When my cousin Aaron told me about Polly Shulman‘s book, Enthusiasm, I knew it had to be worth a read. Aaron can be rather picky about what he considers good. When I bought the book, I realized he was right, Polly’s debut young adult book is a definite keeper and well worth a trip to the book store. The relationship between the two female characters is one many will relate to, especially if you’ve ever been overshadowed by a friend. Whether you’re an adult or teen, Polly’s book will keep you entertained from the beginning until the end.
Tell us your background in writing, how did you get started? Did you always want to be a writer?
Yes, I’ve always wanted to be a writer, ever since I can remember. I used to write a lot of poetry when I was little. I remember being very proud of one masterpiece with the refrain, “While the gleepy glut sleeps, while the gleepy glut sleeps.”
I no longer remember what I thought a gleepy glut was.
What do you write?
Fiction for teenagers, at least so far. My first novel, Enthusiasm, was a tribute to Jane Austen, so of course it’s a romance. But my favorite genre, way before it was popular, was YA fantasy, such as the Chrestomancy books by the British novelist Diana Wynne Jones. During my long decades of writer’s block, I started a few YA fantasies, including one about a prepubescent wizard named Harry. This was long before Rowling. Then when Harry Potter was published, I was so freaked out by all the fuss that I decided to steer clear of fantasy, at least at first. So when I finally was able to write fiction, I started with a novel about ordinary, non-magical kids.
But my second novel, The Grimm Collection, which I’ve just finished, is a fantasy, though there’s a romance in it too.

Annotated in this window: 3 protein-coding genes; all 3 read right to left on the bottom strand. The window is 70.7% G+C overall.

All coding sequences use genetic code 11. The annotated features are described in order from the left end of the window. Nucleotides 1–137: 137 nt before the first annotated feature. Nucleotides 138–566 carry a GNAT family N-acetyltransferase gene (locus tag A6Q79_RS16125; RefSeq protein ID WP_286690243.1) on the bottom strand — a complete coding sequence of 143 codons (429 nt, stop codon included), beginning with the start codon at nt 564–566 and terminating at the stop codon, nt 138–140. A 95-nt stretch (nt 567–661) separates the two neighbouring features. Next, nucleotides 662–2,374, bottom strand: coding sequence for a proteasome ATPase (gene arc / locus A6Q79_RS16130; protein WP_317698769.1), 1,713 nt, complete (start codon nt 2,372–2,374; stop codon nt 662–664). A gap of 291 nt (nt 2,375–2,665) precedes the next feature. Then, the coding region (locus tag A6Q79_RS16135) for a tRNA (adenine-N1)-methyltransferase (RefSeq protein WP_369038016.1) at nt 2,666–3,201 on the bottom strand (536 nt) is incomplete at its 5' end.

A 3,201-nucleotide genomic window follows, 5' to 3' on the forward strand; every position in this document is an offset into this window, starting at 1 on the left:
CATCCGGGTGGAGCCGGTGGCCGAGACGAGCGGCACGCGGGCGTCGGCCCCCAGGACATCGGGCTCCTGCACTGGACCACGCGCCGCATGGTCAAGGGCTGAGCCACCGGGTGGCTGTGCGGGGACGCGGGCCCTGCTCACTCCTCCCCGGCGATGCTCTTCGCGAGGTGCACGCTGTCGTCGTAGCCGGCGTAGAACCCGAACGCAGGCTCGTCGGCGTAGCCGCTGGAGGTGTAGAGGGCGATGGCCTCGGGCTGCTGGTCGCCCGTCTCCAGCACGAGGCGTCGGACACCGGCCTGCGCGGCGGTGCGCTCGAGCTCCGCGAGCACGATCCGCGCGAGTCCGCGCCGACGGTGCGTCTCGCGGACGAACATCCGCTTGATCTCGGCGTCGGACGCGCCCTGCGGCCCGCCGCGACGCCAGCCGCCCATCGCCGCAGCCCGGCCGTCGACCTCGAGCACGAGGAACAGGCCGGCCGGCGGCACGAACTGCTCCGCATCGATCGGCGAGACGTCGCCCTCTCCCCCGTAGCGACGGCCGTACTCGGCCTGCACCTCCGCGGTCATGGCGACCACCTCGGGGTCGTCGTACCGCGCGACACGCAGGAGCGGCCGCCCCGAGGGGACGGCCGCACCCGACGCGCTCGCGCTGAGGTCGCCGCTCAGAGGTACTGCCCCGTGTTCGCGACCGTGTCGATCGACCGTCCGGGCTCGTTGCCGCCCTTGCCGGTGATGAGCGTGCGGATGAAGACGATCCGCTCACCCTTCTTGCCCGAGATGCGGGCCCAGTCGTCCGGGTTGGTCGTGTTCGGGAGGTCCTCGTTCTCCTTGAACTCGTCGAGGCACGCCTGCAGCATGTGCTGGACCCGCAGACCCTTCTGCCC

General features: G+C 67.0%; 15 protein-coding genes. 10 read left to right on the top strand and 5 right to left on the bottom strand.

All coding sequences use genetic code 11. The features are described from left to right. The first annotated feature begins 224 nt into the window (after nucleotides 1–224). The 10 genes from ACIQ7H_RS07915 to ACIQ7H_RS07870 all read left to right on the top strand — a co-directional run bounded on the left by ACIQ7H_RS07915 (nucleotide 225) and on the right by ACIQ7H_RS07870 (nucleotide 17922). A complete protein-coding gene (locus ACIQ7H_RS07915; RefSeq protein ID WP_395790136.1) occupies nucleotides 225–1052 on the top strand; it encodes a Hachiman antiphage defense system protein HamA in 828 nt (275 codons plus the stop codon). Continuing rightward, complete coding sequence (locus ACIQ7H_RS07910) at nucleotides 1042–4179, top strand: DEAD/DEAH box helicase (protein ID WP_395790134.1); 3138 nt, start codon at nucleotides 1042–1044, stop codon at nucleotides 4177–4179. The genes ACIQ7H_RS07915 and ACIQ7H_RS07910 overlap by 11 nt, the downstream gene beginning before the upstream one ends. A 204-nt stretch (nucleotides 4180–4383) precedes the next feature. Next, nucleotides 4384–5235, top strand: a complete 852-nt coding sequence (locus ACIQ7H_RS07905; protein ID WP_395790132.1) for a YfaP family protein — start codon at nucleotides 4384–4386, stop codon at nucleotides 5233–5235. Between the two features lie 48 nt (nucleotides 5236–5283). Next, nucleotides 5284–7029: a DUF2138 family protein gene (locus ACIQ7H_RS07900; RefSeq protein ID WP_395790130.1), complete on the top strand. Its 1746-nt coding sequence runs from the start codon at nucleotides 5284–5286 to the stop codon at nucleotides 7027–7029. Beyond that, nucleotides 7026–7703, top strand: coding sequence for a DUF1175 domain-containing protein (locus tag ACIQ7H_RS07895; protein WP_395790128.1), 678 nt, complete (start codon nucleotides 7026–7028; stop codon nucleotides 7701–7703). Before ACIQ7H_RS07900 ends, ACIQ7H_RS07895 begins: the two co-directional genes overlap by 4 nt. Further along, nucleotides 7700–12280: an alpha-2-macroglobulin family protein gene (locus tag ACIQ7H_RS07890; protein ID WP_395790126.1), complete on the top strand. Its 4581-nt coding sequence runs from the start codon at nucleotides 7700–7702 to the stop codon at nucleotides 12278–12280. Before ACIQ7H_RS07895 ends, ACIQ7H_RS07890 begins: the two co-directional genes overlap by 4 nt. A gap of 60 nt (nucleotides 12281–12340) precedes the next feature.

How long were you writing before you sold?
I’ve always made my living as a writer and editor, so I guess 21? But that was journalism and criticism. My first book wasn’t sold until I was 40.
It took me exactly a year to write. I’d had a dream job for three years, writing a weekly book review for the Long Island newspaper Newsday. Then my editor went on maternity leave and the higher-ups took the opportunity to cut her budget while she wasn’t there to fight for it. So I took a hard look at my life and decided I had to either go get a job in an office, which I really didn’t want to do, or actually finish one of those novels I’d started over the years.
Somehow I was able to do it. I don’t know whether it was because of the three years’ practice turning in 1400 words every Tuesday, or the sudden wisdom and discipline of middle age, or what. But exactly a year after I started, I had a complete manuscript. Then it took a few agonizing months to find an agent. Once I had, she sold it pretty quickly.
Tell us about your first sale, “the call” and the first book you sold?